(The word cloud used as the image for this post was generated from my sci-fi short story Dissolution, which you can read here.)
Every writer has a list of words or phrases they hate. This post contains my personal list of 63 phrases I avoid because I feel they weaken my writing. I am no expert, so don’t take this post as gospel. Nevertheless, this list has helped me, so I thought I would share it. I have compiled this list over the past few years based on personal preferences, plus feedback from editors, beta readers, and fellow writers. Note, I primarily use this list when writing and editing fiction.
To avoid repetition, I grouped similar phrases together in the table below. I then gave each phrase a rating:
- Black: Total ban. I will rework the sentence to remove these phrases 100% of the time.
- Red: Avoid whenever possible. I will do my best to remove these phrases, but if there is a good reason for them to stay, so be it.
- Amber: Beware. I will check to see if my use of these phrases indicates a weak sentence.
I have included a comment beside each item explaining its inclusion on the list.
Enjoy! Let me know what you think in the comments.
My Hit List
|suddenly / all of a sudden / just then / immediately / began / began to / started / started to||black||These are lazy phrases to express urgency or a sudden change in circumstance. I prefer to use verb choice and sentence structure to convey the upbrupt shift.|
|get / got / gotten||black||Worst verb ever. Any verb is better than get.|
|very / really / truly||black||Lazy adjectives Either choose a stronger one or exclude it altogether.|
|of it / to it / on it / for it||black||I find that whenever I've written one of these, it means the sentence is clumsy. Rewording can always get rid of these phrases and make the sentence stronger.|
|literally||black||Not even ironically.|
|stuff / things||black||Lazy word.|
|the fact that||black||As well as sounding ugly, it usually means the sentence is poorly-written.|
|that||red||You can almost always remove "that" and you'll improve the sentence's flow without losing meaning.|
|felt / thought / believed / realised / knew||red||I try to avoid telling the reader what the character is thinking or feeling. I'd rather show it in actions and internal monologue or external dialogue.|
|had||red||Past perfect tense is ugly. I try to avoid it as much as possible.|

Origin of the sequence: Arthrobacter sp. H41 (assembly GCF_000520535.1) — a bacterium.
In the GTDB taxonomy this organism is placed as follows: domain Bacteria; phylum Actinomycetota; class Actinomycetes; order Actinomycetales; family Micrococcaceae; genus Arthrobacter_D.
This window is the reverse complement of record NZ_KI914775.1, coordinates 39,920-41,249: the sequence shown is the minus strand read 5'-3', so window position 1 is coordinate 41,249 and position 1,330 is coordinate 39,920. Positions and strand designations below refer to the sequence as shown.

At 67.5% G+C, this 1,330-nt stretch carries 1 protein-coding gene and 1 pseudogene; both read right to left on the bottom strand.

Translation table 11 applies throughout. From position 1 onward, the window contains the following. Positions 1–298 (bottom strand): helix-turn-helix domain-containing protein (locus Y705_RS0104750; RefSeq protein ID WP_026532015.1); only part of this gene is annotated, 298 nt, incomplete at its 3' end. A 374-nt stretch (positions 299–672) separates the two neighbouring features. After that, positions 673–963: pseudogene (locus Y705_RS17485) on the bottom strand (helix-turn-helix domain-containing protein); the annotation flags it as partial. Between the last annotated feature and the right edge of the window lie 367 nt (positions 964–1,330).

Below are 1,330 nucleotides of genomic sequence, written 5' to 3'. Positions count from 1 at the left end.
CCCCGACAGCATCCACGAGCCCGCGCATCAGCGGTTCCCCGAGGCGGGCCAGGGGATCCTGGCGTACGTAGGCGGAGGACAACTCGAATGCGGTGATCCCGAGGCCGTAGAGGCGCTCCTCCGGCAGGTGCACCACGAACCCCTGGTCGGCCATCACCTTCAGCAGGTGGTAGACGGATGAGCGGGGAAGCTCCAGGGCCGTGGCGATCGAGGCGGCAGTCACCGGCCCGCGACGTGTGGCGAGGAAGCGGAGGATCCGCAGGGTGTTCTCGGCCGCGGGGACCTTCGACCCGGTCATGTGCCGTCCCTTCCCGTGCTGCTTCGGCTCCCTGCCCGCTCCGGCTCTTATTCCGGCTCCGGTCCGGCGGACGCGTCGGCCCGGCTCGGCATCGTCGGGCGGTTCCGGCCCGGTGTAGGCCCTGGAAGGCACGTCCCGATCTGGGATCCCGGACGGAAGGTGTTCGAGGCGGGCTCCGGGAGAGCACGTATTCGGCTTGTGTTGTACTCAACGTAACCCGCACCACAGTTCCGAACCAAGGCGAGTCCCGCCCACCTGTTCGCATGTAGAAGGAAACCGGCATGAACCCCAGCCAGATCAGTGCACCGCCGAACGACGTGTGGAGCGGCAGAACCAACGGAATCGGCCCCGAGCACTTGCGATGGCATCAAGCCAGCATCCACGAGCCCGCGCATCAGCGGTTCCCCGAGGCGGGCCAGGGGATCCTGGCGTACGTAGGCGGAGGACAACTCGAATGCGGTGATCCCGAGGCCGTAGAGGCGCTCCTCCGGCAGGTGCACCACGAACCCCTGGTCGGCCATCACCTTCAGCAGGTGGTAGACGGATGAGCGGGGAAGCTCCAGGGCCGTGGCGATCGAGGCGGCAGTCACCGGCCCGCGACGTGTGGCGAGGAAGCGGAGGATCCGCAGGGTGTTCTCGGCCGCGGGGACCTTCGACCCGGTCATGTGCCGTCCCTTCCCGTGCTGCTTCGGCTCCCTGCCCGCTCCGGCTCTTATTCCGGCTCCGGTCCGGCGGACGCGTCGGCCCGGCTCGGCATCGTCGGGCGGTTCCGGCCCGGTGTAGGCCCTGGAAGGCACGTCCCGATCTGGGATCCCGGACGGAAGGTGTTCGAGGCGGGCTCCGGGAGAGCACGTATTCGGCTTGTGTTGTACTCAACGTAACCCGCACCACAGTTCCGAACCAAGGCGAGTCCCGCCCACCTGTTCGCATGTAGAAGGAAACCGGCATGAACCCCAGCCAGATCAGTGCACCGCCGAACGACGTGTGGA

|and / and then / just as / as / when||red||Often indicate a run-on sentence sentence. Delete them, add a period, carry on.|
|was / were / be / been / had been / being||red||Almost always inidicate of a weak sentence, either passive voice or other problems. Delete, rework and replace with stronger verbs.|
|went / had gone||red||Normally indicate you're narrating the basic movements of a charcter. That's boring. Rework into something more interesting.|
|perhaps / maybe||red||Lazy word.|
|not||red||Instead of writing what something isn't, consider writing what it is, unless you're deliberately highlighting the contrast.|
|as||amber||When used as an adverb (e.g. "As big as") or conjunction (e.g. "just as") I hate this word; I think it leads to ugly and/or run-on sentences. I think it's fine as a preposition (e.g. "hired as a cook").|
|now / then||amber||Often included to convey a series of events: "Jenny went to the busstop, then she got on the bus, now she's at work." Rework to make the narration more interesting.|
|as if / like / seemed||amber||Consider finding ways to convey the comparison without telling the reader "pay attention to this comparison"|
|there was||amber||Lazy phrasing.|
|because||amber||Usually means you're telling the reader the reason for something instead of showing them.|
|to||amber||This one is kind of nebulous, since the word "to" shows up in some many circumstances. But I find that, when it does show up, it can often mean I've phrased the sentence clumsily.|
|nearly / almost||amber||Often a lazy way to tell the reader the situation is precarious: "The ledge was nearly in reach."|